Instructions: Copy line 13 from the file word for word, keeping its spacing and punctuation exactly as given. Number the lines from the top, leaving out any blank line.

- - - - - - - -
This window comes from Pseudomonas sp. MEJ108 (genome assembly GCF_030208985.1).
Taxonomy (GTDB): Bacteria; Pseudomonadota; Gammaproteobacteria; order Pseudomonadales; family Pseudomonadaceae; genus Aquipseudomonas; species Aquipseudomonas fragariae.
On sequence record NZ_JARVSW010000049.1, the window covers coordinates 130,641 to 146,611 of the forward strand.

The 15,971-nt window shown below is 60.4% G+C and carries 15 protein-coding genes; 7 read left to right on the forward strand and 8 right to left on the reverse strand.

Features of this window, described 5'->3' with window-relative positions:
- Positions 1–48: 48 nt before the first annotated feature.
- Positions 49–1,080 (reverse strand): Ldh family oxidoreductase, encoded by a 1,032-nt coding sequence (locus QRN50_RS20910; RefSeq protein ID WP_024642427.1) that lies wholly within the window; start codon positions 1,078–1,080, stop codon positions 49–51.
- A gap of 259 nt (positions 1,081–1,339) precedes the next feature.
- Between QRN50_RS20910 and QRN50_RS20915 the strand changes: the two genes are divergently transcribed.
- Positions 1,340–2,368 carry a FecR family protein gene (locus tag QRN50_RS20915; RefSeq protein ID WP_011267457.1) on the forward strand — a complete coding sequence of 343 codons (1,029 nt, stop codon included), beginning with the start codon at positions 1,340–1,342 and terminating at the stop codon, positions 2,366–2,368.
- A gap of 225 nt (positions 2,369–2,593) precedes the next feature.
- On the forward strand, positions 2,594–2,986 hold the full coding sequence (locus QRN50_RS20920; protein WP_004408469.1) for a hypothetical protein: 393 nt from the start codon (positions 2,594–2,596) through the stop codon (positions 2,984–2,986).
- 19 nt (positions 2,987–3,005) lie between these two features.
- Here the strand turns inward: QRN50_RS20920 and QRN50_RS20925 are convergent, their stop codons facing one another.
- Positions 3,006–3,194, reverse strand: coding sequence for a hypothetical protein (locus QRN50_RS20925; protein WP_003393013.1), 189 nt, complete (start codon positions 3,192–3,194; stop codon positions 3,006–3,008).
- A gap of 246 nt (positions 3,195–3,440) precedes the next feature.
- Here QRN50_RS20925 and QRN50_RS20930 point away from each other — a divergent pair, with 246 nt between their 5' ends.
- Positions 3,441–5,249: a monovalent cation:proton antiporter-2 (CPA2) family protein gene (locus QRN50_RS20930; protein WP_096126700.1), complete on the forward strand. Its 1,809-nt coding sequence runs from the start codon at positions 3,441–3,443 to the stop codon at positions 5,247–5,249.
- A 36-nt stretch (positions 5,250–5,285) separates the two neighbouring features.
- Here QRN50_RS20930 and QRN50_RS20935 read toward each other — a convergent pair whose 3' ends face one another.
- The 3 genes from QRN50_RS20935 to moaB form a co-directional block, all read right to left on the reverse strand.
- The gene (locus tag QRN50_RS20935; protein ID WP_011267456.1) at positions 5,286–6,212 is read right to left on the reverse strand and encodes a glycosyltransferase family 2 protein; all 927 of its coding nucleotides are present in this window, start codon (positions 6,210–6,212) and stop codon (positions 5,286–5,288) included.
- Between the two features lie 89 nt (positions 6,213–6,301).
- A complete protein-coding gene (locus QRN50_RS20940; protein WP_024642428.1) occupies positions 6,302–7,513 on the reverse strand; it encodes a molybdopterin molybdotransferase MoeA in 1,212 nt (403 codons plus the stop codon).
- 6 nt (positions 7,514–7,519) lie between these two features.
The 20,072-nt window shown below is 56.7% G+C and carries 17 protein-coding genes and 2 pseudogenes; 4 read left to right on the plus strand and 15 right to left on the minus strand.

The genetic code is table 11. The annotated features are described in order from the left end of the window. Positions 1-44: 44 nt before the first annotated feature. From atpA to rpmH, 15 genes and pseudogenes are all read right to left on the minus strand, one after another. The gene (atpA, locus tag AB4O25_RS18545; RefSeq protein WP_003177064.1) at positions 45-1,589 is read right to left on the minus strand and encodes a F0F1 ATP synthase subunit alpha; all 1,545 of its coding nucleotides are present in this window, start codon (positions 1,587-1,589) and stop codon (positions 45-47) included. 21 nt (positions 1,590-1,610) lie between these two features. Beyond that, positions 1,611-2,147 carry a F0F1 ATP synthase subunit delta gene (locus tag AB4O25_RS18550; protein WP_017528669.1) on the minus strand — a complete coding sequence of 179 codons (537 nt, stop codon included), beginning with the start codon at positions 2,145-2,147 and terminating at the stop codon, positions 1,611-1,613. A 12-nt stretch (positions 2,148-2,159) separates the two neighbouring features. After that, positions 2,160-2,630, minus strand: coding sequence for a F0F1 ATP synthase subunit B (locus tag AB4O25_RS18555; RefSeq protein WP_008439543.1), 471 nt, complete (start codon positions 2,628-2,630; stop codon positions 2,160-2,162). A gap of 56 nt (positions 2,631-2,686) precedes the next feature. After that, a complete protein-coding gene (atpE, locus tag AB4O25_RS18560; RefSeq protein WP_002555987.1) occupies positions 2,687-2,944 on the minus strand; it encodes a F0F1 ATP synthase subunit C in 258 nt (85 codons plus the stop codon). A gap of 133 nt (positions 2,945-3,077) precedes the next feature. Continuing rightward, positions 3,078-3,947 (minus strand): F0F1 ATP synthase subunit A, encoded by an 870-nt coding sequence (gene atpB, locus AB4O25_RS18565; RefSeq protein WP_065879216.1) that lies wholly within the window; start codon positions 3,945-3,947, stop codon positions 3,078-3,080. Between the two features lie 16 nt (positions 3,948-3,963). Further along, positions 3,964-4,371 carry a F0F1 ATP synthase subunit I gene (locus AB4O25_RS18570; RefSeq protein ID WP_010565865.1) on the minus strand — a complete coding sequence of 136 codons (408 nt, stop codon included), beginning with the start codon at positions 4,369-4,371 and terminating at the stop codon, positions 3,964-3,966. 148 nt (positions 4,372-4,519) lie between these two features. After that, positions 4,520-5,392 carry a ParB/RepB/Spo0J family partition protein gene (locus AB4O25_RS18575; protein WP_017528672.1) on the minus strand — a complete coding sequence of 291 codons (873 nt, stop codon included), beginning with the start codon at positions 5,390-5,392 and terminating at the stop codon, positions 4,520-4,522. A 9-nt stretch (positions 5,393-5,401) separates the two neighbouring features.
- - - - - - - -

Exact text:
- 19 nt (positions 2,987–3,005) lie between these two features.